This column was published at The Myanmar Times on Monday, 25 May 2015
Myanmar’s troubled western borderlands are in the news again. This year the headlines are about the trade in desperation that sees thousands take to rickety boats each month, seeking sanctuary and better prospects across the Andaman Sea.
Gut-wrenching stories from southern Thailand and Malaysia, now backed up by the discovery of mass graves, have jolted regional players into action. For the distressed people on the boats – some who call themselves Rohingya, others of whom are Bangladeshis – an immediate solution is required.
Meetings are being convened, official briefings sought and millions of words welded together. The number of lives at stake means that action will need to follow.
We can’t forget that people in the borderlands where Myanmar rubs against Bangladesh – Buddhists and Muslims alike – have been in a desperate situation on both sides of the international frontier for as long as anyone cares to remember.
This Buddhist-Muslim hybrid zone sees old grievances compounded by recent strife, with nobody quite sure how the basic issues should be handled. The Bangladesh and Myanmar governments dwell on their own interpretations of the “push” and “pull” factors that encourage people to cross the border. Yet some hard facts often get lost in the duelling stories of what is going on.
The simple reality is that communal antagonism in both countries thrives alongside poverty and ignorance. The situation in northern Rakhine State is particularly egregious. It can’t be sustained, and the fear is that it could get much worse.
Informed commentators warn of the potential for more mass violence. Some are anxious that the Rohingya, deemed ineligible for the rights enjoyed by Myanmar citizens, face a slow-burning genocide.
Such strong statements draw fury from increasingly vocal Myanmar nationalists. They claim that without firm government and popular responses, the country faces an ongoing invasion of Bangladeshi migrants eager to steal their jobs and land. Prejudice against Muslims threatens to create a populist frenzy as political leaders seek the support of the nationalist core.
At the same time, thinkers in both countries are wary of the rising tide of exclusion that anti-Rohingya rhetoric implies. They have in mind that there must be a better solution – one that won’t involve killing and hatred at home, or displacement and starvation on the high seas.
Most proposals for action have modest and incremental ambitions. These fit the needs of budget-constrained governments and an international community with a limited attention span.
If the world wants to avoid the prospect of even greater disaster, bold action should be debated in a new spirit of goodwill.
As a start, Bangladesh and Myanmar, and everyone else, need to start treating the shared Buddhist-Muslim hybrid zone as a place of special opportunities and potential. Some major infrastructure is already planned, but it can’t happen soon enough. Leaving these borderlands to fester isn’t a solution.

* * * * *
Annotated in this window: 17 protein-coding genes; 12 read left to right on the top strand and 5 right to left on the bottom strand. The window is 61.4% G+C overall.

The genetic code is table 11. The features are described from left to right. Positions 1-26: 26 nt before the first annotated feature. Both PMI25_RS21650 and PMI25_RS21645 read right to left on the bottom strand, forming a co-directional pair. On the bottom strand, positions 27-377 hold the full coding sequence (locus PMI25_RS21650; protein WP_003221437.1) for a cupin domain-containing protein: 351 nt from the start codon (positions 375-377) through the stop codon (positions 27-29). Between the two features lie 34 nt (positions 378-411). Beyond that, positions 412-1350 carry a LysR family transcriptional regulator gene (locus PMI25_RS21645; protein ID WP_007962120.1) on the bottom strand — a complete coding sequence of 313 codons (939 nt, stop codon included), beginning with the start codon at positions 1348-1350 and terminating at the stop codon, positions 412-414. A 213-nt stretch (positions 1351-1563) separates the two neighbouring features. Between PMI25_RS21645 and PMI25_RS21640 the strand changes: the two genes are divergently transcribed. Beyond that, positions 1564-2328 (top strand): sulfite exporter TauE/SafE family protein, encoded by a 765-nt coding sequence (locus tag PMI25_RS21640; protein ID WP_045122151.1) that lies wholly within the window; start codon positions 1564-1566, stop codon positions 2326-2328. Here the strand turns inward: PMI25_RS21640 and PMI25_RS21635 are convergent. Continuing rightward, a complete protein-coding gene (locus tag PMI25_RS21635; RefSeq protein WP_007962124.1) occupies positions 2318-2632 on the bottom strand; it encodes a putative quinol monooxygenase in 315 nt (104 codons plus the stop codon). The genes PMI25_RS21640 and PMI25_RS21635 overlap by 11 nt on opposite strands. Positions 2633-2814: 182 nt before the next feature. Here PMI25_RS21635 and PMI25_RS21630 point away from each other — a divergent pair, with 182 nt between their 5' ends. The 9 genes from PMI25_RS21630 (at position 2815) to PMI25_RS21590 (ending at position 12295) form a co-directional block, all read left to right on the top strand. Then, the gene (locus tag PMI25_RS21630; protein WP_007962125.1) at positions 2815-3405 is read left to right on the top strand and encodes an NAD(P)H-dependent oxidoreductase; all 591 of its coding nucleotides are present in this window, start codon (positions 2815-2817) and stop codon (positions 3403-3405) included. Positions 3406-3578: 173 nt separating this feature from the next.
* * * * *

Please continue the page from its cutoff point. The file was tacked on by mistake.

The overall goal should be to eliminate the “push” and “pull” factors for migrants to the extent that this is possible. That means millions of better jobs on both sides of the border, an ideology of joint development and an appreciation that both Myanmar and Bangladesh, and their citizens, will enjoy the benefits that cascade from fairer treatment of the Rohingya.
For now, the Rohingya will continue to be pawns in the domestic politics of the two countries. Even the use of the “R” word draws a fierce response in Myanmar. That oversized reaction will need to stop. Creating awareness that people begin to call themselves by new names all the time could be one early activity.
Done in the right way, the allocation of secure citizenship for the Rohingya might follow in a novel form. One idea is dual citizenship for those millions of people, both Buddhist and Muslim, who have a long-term connection to both countries. That would take decisive and courageous leadership, and an acknowledgement that the rolling crisis of migration is a symptom of the underlying citizenship stalemate.
If they were prepared to embrace a portfolio of such suggestions, Bangladesh and Myanmar could rightly call on the full backing and resources of regional and global partners. They would be well-placed to make major demands on international donors: Perhaps instead of building fences, plans for a bridge across the hybrid zone could bustle ahead.
We should also re-confirm our appreciation that Buddhists and Muslims have lived side-by-side for generations on both sides of the border. Making sure that they can live together peacefully will require creative input, big money and mutual compromise, but the avoidance of further disaster will be worth it.
Nicholas Farrelly is a fellow in the Australian National University’s Coral Bell School of Asia Pacific Affairs and the co-convenor of the 2015 Myanmar/Burma Update conference, which will be held in Canberra 5-6 June.